Trafficking vs. Smuggling

by Andy Hall, SAAS Member

Living in Arizona, I see a lot of headlines having to do with human trafficking. Or, at least, they say they do. But with a little further investigation, at least 80% of the time, I go on to read an article that actually highlights the crime of human smuggling, and wrongly uses the term “human trafficking” as a synonym. Go do a quick Google News search for “human trafficking Arizona” and see for yourself.

Some definitions might be helpful before we proceed.

Human smuggling refers to the voluntary, illegal crossing of a border; typically an international border. “Human smuggling” is synonymous with illegal immigration. Smuggling is voluntary, and is typically a paid criminal service. Upon successful crossing of the border, the smuggled person’s relationship with their smuggler is usually over.

Human trafficking, on the other hand, is the involuntary exploitation of a person to extract labor or services from them through the use of force, fraud, and/or coercion.”Human trafficking,” then, is synonymous with slavery. There are two main categories of human trafficking: sex trafficking and labor trafficking. Although the word “trafficking” seems to connote movement of people or goods, physical movement of persons is actually not required for a crime to fall under the legal definition of human trafficking. Consider an example: a 13-year-old girl is sold for sex by a family member and is prostituted out of her own bedroom. This is a clear-cut case of sex trafficking, yet no physical movement of the victim occurred at all. The keystones of human trafficking are force, fraud, or coercion–nothing more, nothing less. Movement of persons is legally irrelevant.

This drophouse was recently discovered in suburban Chandler, Arizona. Illegal immigrants were smuggled here, but were thought to have been on their way to a sex trafficking situation.

Of course, in practice, the line can sometimes be blurrier–a situation that begins as human smuggling may later morph into human trafficking. For instance, several years ago there was a Latin American woman who paid to be transported into the United States illegally via the U.S.-Mexico border (human smuggling), but when she arrived at an Arizona drophouse, she was forced to have sex with some of the human smugglers (sex trafficking), and in subsequent weeks and months was held captive and was forced to cook food for other illegal immigrants and clean the drophouse (labor trafficking). What began as a human smuggling situation turned into human trafficking. But the fact that smuggled people can also be trafficked does not mean that human smuggling and human trafficking are the same crime. Rape and murder often happen in conjunction with one another, and yet, it would be absurd to argue that rape and murder are actually the same crime, or to use the terms interchangeably.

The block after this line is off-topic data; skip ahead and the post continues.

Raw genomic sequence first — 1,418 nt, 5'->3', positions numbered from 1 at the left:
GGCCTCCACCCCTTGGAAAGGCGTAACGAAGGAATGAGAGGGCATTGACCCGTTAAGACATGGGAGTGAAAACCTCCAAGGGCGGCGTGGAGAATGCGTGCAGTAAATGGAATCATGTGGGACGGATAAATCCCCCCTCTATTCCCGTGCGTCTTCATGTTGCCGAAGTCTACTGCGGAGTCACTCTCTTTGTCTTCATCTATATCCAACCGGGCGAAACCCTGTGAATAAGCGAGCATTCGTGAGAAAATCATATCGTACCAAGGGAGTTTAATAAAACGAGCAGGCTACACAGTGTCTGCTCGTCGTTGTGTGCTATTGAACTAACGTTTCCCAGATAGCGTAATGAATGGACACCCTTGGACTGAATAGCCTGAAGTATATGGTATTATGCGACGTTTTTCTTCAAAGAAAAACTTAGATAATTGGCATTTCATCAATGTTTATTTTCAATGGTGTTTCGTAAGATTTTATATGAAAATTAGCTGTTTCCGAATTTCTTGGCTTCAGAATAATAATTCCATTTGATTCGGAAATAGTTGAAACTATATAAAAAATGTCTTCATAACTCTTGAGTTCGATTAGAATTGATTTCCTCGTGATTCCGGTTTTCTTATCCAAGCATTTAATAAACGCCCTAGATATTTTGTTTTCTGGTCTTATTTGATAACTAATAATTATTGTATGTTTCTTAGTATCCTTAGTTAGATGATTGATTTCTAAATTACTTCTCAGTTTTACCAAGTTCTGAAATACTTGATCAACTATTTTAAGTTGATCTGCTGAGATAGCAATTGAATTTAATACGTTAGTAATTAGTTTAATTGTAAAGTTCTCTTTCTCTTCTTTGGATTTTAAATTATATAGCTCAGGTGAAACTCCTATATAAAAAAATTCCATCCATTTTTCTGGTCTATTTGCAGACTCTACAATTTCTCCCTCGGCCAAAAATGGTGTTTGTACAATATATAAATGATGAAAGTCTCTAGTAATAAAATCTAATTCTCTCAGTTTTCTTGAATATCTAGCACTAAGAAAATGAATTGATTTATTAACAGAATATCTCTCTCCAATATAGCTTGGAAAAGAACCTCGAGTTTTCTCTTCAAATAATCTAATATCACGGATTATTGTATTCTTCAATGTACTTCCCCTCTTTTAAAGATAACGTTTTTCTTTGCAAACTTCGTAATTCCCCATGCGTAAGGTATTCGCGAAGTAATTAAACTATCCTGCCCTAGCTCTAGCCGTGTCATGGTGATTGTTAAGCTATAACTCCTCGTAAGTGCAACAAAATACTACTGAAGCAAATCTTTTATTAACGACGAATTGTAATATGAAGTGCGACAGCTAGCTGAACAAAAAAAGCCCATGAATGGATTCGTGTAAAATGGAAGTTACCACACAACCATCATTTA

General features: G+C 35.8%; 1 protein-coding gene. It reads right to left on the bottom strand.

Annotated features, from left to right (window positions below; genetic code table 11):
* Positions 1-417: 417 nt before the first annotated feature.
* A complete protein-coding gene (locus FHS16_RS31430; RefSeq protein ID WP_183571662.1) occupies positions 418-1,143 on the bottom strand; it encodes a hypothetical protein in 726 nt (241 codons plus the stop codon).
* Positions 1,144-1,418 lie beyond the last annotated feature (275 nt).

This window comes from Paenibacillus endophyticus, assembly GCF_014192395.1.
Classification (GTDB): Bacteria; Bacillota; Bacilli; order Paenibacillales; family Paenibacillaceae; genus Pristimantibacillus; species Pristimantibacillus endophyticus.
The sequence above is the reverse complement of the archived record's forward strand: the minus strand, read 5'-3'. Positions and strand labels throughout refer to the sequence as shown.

It might be tempting to conclude that the woman in the previous example was “asking for it” when she chose to cross the border illegally, and that the trafficking was just the unfortunate consequence of her risky choice. But no matter what activities a person chooses to engage in, risky or not, no person ever deserves to be forced to work or exploited in the sex trade. That is slavery, and slavery is never, ever OK.

Recognizing this, the U.S. government has adopted policies to provide services to foreign nationals who have been smuggled into the U.S. and subsequently trafficked. Such individuals are not illegal immigrants in the eyes of the law; rather, they are victims of slavery and are eligible for a range of government-subsidized services from housing and job placement assistance to receipt of a T-visa, a special category of visa available only to foreign nationals who are survivors of a “severe form of human trafficking.” These policies are by no means perfect. One major problem is that T-visas are only available to trafficking survivors who are willing to assist with prosecution of their trafficker, which is extremely difficult and frightening for most survivors. Yet, the U.S. government’s insistence that no person ever deserves to be enslaved is admirable, as is its stated goal of treating trafficking survivors as victims of a crime, and not as criminals.

What if people all around the country wrote letters to their local media outlets clearing up the legal distinction between these two crimes, and insisting that the media make an effort to report accurately on each distinct crime, while acknowledging and faithfully reporting their intersections as well? Think of the awareness that could be raised about modern-day slavery with one simple letter to the editor distinguishing it from human smuggling! Do your part; take action today.


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